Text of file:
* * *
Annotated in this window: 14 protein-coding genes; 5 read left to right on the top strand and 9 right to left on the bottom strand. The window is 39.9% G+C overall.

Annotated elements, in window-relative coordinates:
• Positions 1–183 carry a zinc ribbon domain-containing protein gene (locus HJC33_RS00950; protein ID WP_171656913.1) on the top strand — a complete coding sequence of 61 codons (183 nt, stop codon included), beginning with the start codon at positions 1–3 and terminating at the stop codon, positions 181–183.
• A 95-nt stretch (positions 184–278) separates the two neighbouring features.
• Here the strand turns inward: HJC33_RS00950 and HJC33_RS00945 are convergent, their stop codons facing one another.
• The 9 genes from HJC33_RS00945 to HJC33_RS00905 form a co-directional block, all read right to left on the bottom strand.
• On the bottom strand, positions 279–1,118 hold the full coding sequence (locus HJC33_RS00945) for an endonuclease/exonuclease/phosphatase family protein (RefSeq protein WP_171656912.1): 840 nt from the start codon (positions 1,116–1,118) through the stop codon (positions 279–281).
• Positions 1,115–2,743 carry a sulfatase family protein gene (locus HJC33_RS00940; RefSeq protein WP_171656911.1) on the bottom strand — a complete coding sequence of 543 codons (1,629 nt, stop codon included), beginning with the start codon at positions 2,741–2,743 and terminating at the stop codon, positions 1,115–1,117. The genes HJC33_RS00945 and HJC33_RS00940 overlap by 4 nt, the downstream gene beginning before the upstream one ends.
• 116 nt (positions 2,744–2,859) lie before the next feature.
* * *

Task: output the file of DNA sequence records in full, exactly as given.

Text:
Annotated in this window: 14 protein-coding genes; 5 read left to right on the top strand and 9 right to left on the bottom strand. The window is 39.9% G+C overall.

Annotated elements, in window-relative coordinates:
• Positions 1–183 carry a zinc ribbon domain-containing protein gene (locus HJC33_RS00950; protein ID WP_171656913.1) on the top strand — a complete coding sequence of 61 codons (183 nt, stop codon included), beginning with the start codon at positions 1–3 and terminating at the stop codon, positions 181–183.
• A 95-nt stretch (positions 184–278) separates the two neighbouring features.
• Here the strand turns inward: HJC33_RS00950 and HJC33_RS00945 are convergent, their stop codons facing one another.
• The 9 genes from HJC33_RS00945 to HJC33_RS00905 form a co-directional block, all read right to left on the bottom strand.
• On the bottom strand, positions 279–1,118 hold the full coding sequence (locus HJC33_RS00945) for an endonuclease/exonuclease/phosphatase family protein (RefSeq protein WP_171656912.1): 840 nt from the start codon (positions 1,116–1,118) through the stop codon (positions 279–281).
• Positions 1,115–2,743 carry a sulfatase family protein gene (locus HJC33_RS00940; RefSeq protein WP_171656911.1) on the bottom strand — a complete coding sequence of 543 codons (1,629 nt, stop codon included), beginning with the start codon at positions 2,741–2,743 and terminating at the stop codon, positions 1,115–1,117. The genes HJC33_RS00945 and HJC33_RS00940 overlap by 4 nt, the downstream gene beginning before the upstream one ends.
• 116 nt (positions 2,744–2,859) lie before the next feature.